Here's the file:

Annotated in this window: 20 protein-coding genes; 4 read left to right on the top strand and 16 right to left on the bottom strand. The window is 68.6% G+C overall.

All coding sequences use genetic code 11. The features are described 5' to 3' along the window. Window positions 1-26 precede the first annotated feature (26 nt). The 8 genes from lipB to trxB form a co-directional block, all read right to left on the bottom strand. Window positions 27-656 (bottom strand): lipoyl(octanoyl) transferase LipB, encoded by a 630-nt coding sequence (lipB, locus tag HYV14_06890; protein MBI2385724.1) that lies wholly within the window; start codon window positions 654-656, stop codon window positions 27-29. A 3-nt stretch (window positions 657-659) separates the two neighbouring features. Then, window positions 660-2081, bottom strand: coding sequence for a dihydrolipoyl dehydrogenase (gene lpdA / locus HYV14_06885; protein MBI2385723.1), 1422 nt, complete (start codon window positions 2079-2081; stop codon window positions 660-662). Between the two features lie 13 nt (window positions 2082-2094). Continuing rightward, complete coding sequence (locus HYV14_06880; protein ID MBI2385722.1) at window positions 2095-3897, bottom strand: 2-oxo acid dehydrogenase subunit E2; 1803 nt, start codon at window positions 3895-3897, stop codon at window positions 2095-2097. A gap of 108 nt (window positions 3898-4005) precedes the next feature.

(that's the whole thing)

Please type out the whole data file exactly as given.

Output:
Annotated in this window: 20 protein-coding genes; 4 read left to right on the top strand and 16 right to left on the bottom strand. The window is 68.6% G+C overall.

All coding sequences use genetic code 11. The features are described 5' to 3' along the window. Window positions 1-26 precede the first annotated feature (26 nt). The 8 genes from lipB to trxB form a co-directional block, all read right to left on the bottom strand. Window positions 27-656 (bottom strand): lipoyl(octanoyl) transferase LipB, encoded by a 630-nt coding sequence (lipB, locus tag HYV14_06890; protein MBI2385724.1) that lies wholly within the window; start codon window positions 654-656, stop codon window positions 27-29. A 3-nt stretch (window positions 657-659) separates the two neighbouring features. Then, window positions 660-2081, bottom strand: coding sequence for a dihydrolipoyl dehydrogenase (gene lpdA / locus HYV14_06885; protein MBI2385723.1), 1422 nt, complete (start codon window positions 2079-2081; stop codon window positions 660-662). Between the two features lie 13 nt (window positions 2082-2094). Continuing rightward, complete coding sequence (locus HYV14_06880; protein ID MBI2385722.1) at window positions 2095-3897, bottom strand: 2-oxo acid dehydrogenase subunit E2; 1803 nt, start codon at window positions 3895-3897, stop codon at window positions 2095-2097. A gap of 108 nt (window positions 3898-4005) precedes the next feature.